6- The Exorcist III (1990)
Everyone knows that the first in this series is the benchmark for religious horror, but I choose this one for the list because it has the best kill in all of horror films. Bar none. George C. Scott’s final philosophical showdown with the alternating Gemini Killer/Father Dyer is very forceful, too, which only adds to the heavy religious tone this movie has. People may not believe anymore; they may giggle at religious flicks. But this one’s scary all on its own, and the religion is a magnificent cherry on top.

7- The Beyond (1981)
Okay, remember that stuff before about Fulci flicks? Well, here’s his spot on the list, and it’s so deserved! Similar to the aforementioned The Sentinel, this movie is completely nuts. I’ve probably seen it a dozen times, and I still don’t have a f*cking clue as to what’s going on in that movie, except that all Hell is literally breaking loose, and chaos is abounding. It’s great. It doesn’t make any sense, but it’s religious in tone…and maybe Hell doesn’t make sense. If it doesn’t, I guarantee that Hell is being a character in a Lucio Fulci film.

8- Hellraiser II: Hellbound (1988)
In this scenario, I simply had to choose which Hellraiser movie I was going to include. Three of them had merit: the first, for being the first, Inferno, for being inventive and a really pleasant surprise of a horror flick, and Hellbound. Part 2 won out, primarily because the unrated version of this movie is nearly disgusting, the idea of Hell and its intricacies has never been more thoughtfully detailed, and every character in the film faces Hell, from Kirsty to Dr. Channard to Pinhead himself. Everyone gets a taste of the poison that is an afterlife of perennial religious torture, and that exploration is what makes this movie the choice, if a person had to choose just one Hellraiser movie to put on a list about religious horror.

9- The Craft (1996)
This is another sentimental favorite for me, and was my first introduction to the concept of Wicca, however misinformed it was. The Craft dealt with something new in filmic religion, something most people don’t get to see. For once, it wasn’t just God vs. Satan. It wasn’t The Omen or The Prophecy (though I do love both films); it was fresh, enlightening and relatively self-aware. It wasn’t accurate about Wicca, but it gave that belief system a voice, and I really enjoyed that someone in Hollywood thought it would be cool to give a douche like myself an insight into something besides the everyday. It’s a well-acted movie, well-written and feels honest to a point, no matter its faults. Mix all of that, and one is left with a pretty damned good religious flick that didn’t talk down to its audience, like so many movies of the 90s did. It assumed that we knew, whether we did or not, and assuming a level of moderate intelligence is rare in horror flicks. Hence, this is my #2.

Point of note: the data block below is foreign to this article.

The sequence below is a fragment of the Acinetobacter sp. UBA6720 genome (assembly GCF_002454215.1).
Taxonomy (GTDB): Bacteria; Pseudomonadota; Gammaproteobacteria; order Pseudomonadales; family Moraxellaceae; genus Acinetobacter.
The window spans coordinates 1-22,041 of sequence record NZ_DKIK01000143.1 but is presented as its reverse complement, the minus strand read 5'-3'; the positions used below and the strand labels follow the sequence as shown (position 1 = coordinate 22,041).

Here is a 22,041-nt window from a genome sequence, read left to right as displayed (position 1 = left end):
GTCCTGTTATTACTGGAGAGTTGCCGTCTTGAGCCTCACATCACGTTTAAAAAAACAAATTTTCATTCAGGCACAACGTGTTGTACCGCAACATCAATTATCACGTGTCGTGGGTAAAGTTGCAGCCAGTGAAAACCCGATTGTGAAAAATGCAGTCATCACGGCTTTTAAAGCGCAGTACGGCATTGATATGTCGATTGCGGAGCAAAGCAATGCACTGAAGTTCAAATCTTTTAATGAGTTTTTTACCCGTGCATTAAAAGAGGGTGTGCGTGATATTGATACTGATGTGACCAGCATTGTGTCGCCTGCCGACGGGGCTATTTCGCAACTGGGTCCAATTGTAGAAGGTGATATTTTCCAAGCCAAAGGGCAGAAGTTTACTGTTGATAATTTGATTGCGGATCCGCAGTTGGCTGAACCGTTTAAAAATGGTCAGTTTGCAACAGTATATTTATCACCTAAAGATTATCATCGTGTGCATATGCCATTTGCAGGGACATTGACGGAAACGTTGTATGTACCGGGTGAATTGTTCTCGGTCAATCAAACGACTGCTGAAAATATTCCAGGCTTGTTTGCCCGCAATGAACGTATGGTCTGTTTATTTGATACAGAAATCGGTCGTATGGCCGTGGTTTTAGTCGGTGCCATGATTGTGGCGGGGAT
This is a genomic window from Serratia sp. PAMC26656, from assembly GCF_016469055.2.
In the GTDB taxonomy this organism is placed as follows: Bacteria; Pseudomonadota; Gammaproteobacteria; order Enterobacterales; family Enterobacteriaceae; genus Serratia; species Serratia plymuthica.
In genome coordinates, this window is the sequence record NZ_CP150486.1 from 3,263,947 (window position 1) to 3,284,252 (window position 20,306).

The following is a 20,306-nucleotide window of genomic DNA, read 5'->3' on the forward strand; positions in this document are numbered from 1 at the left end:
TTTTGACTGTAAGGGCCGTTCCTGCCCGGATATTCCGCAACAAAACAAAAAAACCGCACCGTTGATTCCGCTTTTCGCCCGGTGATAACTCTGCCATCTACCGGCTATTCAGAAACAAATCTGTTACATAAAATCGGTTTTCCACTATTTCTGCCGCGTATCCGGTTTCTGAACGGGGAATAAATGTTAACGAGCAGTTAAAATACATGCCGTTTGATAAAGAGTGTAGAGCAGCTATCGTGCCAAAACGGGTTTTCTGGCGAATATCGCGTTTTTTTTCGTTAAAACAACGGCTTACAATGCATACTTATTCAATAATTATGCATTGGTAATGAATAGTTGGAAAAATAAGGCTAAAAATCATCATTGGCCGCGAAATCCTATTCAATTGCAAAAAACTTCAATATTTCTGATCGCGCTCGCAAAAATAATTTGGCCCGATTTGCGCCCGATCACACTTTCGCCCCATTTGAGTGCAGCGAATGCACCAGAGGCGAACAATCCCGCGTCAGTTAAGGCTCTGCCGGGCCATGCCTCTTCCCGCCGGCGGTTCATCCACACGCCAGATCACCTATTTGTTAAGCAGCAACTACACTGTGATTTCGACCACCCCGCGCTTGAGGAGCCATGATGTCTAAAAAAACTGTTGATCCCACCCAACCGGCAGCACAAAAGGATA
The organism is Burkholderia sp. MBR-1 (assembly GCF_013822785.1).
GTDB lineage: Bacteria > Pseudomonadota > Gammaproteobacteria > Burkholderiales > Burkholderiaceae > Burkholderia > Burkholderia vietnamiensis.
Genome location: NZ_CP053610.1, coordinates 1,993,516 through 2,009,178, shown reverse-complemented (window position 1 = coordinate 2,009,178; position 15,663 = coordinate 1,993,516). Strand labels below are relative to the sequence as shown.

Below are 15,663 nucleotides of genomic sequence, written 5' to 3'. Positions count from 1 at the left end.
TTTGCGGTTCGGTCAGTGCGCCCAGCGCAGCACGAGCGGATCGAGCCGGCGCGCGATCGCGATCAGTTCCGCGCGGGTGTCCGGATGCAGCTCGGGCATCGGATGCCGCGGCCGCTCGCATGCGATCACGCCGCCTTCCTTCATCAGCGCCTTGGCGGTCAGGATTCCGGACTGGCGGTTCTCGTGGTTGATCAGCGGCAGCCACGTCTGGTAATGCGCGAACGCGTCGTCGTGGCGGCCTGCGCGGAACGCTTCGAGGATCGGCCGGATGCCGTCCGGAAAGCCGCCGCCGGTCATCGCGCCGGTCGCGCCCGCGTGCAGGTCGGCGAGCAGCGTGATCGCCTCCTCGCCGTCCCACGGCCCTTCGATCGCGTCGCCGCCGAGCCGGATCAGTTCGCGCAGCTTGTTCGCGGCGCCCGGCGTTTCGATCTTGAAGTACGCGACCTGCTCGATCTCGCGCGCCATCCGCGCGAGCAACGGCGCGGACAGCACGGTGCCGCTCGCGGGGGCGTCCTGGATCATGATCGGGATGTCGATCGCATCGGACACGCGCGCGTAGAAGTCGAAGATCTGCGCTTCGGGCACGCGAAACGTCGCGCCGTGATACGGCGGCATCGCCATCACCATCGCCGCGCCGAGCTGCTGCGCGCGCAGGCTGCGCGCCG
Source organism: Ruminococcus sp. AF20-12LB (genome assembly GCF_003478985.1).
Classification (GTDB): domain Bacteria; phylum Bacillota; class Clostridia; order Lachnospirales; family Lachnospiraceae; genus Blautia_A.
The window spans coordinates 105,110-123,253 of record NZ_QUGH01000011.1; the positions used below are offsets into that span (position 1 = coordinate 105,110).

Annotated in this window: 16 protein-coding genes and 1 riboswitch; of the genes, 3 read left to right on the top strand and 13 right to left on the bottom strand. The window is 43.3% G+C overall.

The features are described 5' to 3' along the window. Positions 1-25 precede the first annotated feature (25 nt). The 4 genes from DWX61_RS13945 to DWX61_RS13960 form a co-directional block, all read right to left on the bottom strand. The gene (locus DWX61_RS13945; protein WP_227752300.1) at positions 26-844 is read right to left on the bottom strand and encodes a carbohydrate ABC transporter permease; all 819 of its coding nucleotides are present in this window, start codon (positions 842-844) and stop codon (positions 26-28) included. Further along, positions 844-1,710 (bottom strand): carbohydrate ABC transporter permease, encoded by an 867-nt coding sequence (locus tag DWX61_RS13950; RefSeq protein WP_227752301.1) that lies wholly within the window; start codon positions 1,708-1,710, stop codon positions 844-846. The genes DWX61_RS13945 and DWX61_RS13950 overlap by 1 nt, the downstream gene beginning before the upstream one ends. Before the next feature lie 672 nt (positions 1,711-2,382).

10- The Passion of the Christ (2004)
I’m not even trying to be ironic or cute with this. The Passion of the Christ is pretty much a snuff film, on par with pseudo-snuff like The Last House on the Left, but with Jesus. An intensely violent film, we’re treated to the torture and murder of a man, God or not, that gets so horribly intimate that it’s almost entirely uncomfortable. If I had to compare it to another movie, honestly, Martyrs would be its peer. Both films are violently exploitative and mean, and both are filmed with a sick grace that makes them nearly unwatchable. Fantastic…amazing…but unwatchable. It is truly the ultimate religious horror movie, a snuff flick on par with the worst things I’ve ever seen online. The only difference is that those online videos are just moments of reality; The Passion of the Christ was carefully crafted and manipulated to be as horrific as possible. No matter Mr. Gibson’s intentions, he ultimately made one of the most graphic, harrowing horror films of all time.